This last winter I worked up a centerpiece model for this years Standish Standoff. After the success of airbrushing my Blood Angel Land Raider I opted to finally work on my Knight Titan kit I picked up back when they got released. I worked on this model once more in a partial assembly. Most the armor plates where left off, and the arms and torso where also left off for painting. I once more used pre-shading to add color depth to the large flat armor plating sections. I do this by adding thin lines of black down first over the primer along joint lines and edges of the armor. As cited in previous posts I like to prime my models grey then airbrush on my first colors. As I tend to pre-shade this allows me to darken or lighten areas before putting my first coat down.
For the green I use a trio of colors starting with a darker green base that I then progressively lighten up by adding the lighter color centrally to each plate avoiding more and more of the perimeter as I layer on the colors. AS seen best int he kneecaps this allows for a wonderful transition from nearly black edges up to a much lighter green center. For those sections that have flames I actually started by blending in an red to yellow over the whole of the plate section before even doing pre shading. I do this over a white base coat to help brighten the colors. Once this transition piece is down I lay in some airbrush flame templates I got from Kick Starter (Anarchy Models) some months back. These are made from a window cling like material so they model and stick to the model while still being easy to pull up and not leaving any residue behind. Once the template is firmly in place I proceeded to pre-shade and paint on the green armor layers as described above. Then I simply peel and remove the templates. If they are not pushed on firm enough you can get some leaking of paint under them and will need to hand brush little fixes. So be diligent and really get them affixed the first go around.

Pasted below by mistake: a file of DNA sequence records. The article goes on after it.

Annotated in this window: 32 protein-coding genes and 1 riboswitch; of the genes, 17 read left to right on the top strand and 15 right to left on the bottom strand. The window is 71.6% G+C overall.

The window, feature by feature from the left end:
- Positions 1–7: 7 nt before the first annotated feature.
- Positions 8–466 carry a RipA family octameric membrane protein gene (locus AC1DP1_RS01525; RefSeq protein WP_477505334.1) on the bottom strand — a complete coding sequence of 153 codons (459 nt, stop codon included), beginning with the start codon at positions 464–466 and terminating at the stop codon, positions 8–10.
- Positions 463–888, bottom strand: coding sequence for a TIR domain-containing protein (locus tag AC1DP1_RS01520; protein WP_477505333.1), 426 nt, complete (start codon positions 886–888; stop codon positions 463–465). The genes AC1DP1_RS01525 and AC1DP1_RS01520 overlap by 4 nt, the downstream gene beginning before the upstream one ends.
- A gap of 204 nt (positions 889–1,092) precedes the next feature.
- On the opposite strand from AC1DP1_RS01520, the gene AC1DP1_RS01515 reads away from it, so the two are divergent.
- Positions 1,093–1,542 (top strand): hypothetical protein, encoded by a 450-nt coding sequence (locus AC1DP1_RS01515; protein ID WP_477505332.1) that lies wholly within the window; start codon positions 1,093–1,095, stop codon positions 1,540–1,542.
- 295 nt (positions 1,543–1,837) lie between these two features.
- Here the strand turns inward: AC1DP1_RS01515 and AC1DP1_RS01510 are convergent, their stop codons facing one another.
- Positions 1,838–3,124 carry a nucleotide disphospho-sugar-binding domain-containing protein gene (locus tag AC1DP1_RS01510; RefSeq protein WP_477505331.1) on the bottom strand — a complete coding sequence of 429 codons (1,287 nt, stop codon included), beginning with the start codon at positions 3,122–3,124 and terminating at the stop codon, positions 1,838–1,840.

Once all the green was done I proceeded to paint on all the metallic trim and base coat the metallic coloring for the limbs. As always I first drop on a ocher style yellow down everywhere I am painting gold. This allows me to get the gold on in 1 thin coat rather than several thin coats the inevitably end up being to thick. I then washed all the metallic in null oil being careful not to get any on the painted green armor that is already nicely blended. This left me with a hand full of details across the model to pick out and paint up including eye lenses banners and mechanicum logo's. I also add some heat scoring to the end of the cannon barrel using a trio of colored GW washes. Helps to break up the simple metallic tube that is a gun barrel. I use a purple, blue and flesh shade to achieve this effect applying them in rings along the barrel length and blend them together where they meet.
Lastly I added some decals to the banner. I used micro-sol and micro-set to apply them and they went on great. This is one of my first uses of decals on a model and the extra time I took to learn how to use these two decal aids really paid off. I will likely be using more decals on models in the future as my freehand skills are lacking. I can't draw diddly and even my stick figures look bad after all. So this ends my running series 4 years of 40k painting. We are all caught up with what I painted over my first 4 years in this game. Moving forward model painting posts will be more sporadic as I get them done but hopefully will continue to show improvement in the painting quality.
So with all that I leave you with this parting shot of encouragement, 10 years ago I started to paint miniatures. These are those first few models. I thought I was the man with these. I have come a long way through no special classes or learning. I just kept doing the hobby I loved and kept striving to improve upon it. So when you show up to a big event and see some outrageously great looking armies around you, just remember they all started somewhere like you and once had models that looked no better.